Travels in Kordofan:
embracing a Description of that Province of Egypt, and of some of the Bordering Countries, with a Review of the Present State of the Commerce in those Countries, of the Habits and Customs of the Inhabitants, as also an Account of the Slave-hunts taking Place under the Government of Mehmed Ali.
First edition in English, first published in German the previous year. Important and uncommon study of the region. Austrian businessman Ignatius Pallme explored Kordofan province, 1837-9, “on commission, for a mercantile establishment at Cairo” (translator’s preface); this published account was one of the first descriptions of Kordofan province. In 1910 H. D. W. Lloyd, British governor of Kordofan, referred to Pallme in his “notes on the Kordofan Province” in the Geographical Journal as “one of the most accurate observers … much of whose work might have been written yesterday.” Pallme gives a lengthy account of the slaving expeditions carried out under Mehmet Ali, who had supposedly suppressed the practice: “Several European journals have stated that these marauding expeditions were put an end to by command of the viceroy on the occasion of his visit to Sennaar, but I can assure the reader … that these robberies take place as before even at the present day. No pen can describe the acts of deliberate cruelty perpetrated on these occasions”. Extremely uncommon in cloth.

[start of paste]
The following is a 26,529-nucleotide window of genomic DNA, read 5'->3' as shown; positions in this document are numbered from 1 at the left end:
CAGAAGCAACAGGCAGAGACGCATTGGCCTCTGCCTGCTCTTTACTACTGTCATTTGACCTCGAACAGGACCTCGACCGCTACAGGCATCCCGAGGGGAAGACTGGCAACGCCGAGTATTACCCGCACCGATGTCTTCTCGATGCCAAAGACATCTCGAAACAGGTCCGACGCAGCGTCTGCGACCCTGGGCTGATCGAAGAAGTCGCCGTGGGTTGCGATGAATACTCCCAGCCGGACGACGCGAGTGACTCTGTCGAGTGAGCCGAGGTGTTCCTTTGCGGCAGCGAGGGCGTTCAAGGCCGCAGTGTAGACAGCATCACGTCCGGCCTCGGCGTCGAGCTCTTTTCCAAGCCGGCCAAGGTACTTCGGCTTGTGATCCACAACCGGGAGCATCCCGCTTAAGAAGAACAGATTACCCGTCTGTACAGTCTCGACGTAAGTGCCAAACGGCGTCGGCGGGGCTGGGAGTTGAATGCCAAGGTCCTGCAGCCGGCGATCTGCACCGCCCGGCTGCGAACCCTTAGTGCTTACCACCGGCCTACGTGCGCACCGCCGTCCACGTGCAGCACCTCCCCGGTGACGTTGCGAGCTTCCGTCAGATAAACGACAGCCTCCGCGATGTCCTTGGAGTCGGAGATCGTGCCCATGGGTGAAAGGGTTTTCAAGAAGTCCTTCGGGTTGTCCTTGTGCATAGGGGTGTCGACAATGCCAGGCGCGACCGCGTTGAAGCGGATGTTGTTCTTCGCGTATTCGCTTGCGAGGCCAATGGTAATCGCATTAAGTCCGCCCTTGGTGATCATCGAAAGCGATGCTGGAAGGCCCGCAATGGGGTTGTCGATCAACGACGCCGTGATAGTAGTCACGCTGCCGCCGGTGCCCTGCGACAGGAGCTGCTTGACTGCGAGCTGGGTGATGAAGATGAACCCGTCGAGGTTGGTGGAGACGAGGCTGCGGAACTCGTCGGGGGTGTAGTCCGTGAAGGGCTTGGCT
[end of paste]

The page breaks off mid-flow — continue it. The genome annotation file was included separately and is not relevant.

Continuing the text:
Octavo. Original green cloth with embossed panelling to spine and both boards, title gilt to spine, cream surface-paper endpapers. Contemporary armorial bookplate of John Hatfield Brooks to the front pastedown (Brooks served in the 1st Bengal light cavalry during the Indian mutiny); on the front free the attractive bookplate (with image of a kora player) of John Ralph Willis, Princeton professor and book-collector, author of Slaves and Slavery in Muslim Africa and Studies in West African Islamic History. Slight lean, just a little rubbed, corners turned, light browning, scattered foxing, but a very good copy.
Bibliography: Ibrahim-Hilmy II, 88; Henze IV, 6Don't understand our descriptions? Try reading our Glossary